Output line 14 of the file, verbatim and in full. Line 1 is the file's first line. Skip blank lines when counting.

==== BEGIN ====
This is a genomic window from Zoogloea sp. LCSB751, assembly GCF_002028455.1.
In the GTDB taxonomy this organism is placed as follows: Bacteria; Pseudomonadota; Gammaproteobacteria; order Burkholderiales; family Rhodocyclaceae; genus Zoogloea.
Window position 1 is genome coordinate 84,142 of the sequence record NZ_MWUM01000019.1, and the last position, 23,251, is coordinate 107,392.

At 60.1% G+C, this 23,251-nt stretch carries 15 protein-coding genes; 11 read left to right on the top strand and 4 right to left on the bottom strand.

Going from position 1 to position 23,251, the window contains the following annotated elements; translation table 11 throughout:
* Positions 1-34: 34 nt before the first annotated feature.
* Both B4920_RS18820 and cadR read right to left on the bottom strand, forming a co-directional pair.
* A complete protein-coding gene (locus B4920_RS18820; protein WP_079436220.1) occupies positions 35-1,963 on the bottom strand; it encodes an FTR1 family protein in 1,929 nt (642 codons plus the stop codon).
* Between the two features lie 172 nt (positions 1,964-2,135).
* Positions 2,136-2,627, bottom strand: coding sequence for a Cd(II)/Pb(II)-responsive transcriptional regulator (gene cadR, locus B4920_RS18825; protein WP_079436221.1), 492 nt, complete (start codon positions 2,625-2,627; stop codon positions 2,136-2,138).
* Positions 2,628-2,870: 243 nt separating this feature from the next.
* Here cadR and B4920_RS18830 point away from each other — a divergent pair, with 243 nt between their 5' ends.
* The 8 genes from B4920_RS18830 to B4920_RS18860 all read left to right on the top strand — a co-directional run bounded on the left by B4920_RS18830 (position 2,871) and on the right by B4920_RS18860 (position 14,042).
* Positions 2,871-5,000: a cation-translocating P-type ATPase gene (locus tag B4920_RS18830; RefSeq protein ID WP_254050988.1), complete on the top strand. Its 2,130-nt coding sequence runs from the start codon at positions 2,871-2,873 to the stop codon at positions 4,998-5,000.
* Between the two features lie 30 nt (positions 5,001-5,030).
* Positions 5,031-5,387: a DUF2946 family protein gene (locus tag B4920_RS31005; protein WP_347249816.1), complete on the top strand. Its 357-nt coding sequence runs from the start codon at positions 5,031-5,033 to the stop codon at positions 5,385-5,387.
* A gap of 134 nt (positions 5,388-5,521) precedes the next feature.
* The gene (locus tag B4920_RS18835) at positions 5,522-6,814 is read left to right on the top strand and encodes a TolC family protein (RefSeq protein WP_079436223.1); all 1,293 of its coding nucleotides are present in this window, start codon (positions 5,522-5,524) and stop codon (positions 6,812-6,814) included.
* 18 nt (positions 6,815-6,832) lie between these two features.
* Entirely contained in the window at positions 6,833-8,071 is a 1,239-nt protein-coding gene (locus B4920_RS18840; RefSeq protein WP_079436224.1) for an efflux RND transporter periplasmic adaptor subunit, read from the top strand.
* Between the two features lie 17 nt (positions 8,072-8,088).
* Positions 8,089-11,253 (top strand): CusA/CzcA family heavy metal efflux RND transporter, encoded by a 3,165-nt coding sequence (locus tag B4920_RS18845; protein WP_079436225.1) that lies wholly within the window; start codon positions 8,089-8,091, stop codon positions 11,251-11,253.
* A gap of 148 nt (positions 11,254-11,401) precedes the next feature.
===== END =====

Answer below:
* Positions 2,871-5,000: a cation-translocating P-type ATPase gene (locus tag B4920_RS18830; RefSeq protein ID WP_254050988.1), complete on the top strand. Its 2,130-nt coding sequence runs from the start codon at positions 2,871-2,873 to the stop codon at positions 4,998-5,000.